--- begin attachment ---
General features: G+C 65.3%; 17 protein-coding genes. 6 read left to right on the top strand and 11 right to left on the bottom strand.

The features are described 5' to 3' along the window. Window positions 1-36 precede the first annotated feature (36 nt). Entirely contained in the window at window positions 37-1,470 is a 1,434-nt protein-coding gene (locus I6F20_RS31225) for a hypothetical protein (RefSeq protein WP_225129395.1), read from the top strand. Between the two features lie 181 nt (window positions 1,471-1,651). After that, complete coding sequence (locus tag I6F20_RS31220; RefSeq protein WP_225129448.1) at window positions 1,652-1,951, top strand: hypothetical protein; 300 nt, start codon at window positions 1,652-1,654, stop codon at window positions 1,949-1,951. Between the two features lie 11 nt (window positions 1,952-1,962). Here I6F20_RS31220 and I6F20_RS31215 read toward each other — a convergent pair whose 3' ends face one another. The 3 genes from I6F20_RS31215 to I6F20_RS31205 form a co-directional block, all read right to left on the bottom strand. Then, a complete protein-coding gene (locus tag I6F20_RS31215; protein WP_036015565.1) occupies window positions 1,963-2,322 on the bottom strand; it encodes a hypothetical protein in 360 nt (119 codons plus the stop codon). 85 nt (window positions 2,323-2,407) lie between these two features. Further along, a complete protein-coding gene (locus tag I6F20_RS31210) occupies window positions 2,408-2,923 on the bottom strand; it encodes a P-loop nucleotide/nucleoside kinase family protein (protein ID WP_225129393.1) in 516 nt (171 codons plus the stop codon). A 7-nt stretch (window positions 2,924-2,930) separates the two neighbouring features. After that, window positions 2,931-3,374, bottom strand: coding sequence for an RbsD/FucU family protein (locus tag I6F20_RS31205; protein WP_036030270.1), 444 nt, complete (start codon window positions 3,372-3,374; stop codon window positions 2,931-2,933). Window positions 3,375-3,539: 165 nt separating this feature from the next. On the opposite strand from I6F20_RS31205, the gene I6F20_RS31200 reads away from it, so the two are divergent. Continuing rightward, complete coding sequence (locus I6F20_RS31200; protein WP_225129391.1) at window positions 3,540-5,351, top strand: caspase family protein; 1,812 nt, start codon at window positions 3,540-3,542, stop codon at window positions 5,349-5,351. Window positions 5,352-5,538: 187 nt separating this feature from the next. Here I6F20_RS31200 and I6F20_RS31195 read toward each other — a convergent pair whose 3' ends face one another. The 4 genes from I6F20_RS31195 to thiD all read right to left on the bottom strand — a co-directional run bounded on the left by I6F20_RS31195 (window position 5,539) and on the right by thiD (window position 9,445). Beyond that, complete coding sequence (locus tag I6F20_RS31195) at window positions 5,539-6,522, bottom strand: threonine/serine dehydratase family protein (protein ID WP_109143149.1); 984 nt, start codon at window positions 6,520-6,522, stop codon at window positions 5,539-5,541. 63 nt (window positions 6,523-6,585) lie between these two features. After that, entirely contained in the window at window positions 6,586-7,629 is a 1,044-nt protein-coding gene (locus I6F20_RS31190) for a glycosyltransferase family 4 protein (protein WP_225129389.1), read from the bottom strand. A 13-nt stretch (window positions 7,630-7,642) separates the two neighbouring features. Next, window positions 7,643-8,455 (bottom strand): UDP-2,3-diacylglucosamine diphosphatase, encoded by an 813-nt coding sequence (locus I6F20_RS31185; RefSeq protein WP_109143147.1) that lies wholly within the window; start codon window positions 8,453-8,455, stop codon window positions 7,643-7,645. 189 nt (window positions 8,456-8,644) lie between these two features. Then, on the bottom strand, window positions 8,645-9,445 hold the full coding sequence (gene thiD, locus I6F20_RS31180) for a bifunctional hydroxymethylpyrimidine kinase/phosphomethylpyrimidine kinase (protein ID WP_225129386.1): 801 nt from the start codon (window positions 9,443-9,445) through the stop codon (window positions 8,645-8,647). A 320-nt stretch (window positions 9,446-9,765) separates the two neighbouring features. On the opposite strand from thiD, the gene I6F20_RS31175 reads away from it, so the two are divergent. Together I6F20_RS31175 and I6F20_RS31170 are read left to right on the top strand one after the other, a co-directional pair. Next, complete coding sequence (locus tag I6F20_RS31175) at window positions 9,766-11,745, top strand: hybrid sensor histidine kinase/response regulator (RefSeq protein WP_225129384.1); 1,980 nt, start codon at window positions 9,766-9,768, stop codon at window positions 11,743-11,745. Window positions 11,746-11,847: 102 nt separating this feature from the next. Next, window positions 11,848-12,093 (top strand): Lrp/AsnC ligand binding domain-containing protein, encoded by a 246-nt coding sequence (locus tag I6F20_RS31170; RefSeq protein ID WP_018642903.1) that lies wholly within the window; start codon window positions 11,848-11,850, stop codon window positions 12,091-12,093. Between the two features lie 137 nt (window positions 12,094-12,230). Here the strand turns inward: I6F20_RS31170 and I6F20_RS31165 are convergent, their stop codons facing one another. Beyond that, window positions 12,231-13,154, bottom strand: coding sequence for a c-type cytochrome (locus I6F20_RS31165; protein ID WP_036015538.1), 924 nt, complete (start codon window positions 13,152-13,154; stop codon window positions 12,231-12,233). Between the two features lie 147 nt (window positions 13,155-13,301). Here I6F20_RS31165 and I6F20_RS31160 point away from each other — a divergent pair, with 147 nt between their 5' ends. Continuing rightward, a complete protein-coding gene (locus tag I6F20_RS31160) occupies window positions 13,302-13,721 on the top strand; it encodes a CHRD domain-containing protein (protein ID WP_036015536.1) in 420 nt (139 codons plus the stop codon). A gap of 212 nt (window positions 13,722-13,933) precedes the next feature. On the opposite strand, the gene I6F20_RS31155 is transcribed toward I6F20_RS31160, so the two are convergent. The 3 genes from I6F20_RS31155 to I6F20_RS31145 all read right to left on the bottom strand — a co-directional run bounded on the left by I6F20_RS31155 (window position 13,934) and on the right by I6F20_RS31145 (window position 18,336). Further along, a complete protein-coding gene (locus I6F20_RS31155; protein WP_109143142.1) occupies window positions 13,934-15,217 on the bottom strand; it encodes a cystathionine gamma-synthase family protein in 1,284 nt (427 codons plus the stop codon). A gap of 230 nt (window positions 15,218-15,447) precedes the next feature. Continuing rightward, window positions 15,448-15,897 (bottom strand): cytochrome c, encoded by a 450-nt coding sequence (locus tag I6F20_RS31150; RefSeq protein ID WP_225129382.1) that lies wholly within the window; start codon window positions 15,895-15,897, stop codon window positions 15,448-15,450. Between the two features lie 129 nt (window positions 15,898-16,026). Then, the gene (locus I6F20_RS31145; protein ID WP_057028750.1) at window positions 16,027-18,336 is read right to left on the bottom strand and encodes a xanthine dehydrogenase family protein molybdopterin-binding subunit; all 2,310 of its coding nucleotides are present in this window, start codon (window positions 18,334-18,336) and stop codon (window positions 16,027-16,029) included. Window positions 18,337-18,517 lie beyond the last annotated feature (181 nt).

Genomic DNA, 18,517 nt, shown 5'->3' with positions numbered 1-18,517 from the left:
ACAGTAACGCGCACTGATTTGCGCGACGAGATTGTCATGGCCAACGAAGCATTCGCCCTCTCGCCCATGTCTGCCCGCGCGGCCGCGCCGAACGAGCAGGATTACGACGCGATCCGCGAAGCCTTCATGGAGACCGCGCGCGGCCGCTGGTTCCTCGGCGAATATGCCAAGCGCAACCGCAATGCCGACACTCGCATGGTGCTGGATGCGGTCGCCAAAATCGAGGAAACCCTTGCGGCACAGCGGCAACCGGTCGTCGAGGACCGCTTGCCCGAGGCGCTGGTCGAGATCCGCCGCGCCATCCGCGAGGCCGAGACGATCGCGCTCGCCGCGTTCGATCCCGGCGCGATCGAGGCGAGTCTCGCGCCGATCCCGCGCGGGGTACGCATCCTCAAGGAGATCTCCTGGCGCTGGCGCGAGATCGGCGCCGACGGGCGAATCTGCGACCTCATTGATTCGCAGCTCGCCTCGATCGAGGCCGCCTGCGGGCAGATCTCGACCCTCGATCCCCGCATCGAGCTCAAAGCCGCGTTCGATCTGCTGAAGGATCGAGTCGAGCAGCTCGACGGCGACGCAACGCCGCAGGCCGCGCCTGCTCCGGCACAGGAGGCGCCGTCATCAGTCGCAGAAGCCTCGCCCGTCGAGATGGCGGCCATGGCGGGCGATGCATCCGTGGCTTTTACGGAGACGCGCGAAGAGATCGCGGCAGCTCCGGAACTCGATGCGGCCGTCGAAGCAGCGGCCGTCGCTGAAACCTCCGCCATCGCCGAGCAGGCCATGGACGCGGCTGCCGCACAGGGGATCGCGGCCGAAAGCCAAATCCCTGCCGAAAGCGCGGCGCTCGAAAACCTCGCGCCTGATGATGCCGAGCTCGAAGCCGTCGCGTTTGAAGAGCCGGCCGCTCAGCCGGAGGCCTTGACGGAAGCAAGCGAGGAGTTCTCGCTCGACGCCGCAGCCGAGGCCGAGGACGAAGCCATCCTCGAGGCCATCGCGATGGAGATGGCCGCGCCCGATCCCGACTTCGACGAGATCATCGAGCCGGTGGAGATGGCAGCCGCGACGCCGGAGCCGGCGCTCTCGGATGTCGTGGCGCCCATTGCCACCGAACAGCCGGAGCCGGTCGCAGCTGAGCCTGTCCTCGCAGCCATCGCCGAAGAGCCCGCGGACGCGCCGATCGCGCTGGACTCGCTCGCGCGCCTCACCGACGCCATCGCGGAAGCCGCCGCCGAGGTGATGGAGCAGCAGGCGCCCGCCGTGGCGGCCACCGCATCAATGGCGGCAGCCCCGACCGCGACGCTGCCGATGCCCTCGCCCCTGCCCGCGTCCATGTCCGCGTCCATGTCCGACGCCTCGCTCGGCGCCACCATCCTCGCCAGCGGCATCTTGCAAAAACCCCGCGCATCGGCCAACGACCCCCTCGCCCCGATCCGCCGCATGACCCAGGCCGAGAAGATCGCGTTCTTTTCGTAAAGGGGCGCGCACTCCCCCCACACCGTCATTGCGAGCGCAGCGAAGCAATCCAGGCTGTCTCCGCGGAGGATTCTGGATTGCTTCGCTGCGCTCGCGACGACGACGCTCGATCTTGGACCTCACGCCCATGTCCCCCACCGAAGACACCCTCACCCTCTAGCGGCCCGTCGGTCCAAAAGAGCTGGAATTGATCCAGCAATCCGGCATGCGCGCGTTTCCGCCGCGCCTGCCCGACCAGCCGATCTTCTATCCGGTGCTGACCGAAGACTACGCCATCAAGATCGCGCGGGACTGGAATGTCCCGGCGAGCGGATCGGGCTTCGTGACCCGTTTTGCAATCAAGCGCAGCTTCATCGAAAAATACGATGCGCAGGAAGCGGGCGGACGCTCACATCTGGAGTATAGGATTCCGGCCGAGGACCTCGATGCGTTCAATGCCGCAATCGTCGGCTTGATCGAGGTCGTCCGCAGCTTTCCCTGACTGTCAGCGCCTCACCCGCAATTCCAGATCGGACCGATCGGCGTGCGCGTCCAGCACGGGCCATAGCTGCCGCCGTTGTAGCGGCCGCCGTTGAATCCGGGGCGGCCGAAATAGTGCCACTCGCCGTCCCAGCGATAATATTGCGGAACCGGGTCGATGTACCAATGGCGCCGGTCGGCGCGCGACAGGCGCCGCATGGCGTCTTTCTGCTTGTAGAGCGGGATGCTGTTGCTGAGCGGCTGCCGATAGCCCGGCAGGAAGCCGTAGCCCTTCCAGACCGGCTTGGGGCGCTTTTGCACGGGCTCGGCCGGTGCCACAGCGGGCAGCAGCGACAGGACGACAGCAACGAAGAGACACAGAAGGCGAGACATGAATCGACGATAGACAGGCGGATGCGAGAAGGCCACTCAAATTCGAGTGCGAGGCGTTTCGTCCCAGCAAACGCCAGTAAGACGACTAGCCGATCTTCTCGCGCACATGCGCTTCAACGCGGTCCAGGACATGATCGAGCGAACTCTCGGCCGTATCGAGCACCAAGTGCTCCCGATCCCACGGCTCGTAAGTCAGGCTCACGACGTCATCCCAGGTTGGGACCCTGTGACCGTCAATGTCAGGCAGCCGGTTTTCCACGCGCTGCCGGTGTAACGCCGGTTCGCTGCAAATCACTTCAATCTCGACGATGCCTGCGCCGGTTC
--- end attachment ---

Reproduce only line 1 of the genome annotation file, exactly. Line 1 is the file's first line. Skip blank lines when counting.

General features: G+C 65.3%; 17 protein-coding genes. 6 read left to right on the top strand and 11 right to left on the bottom strand.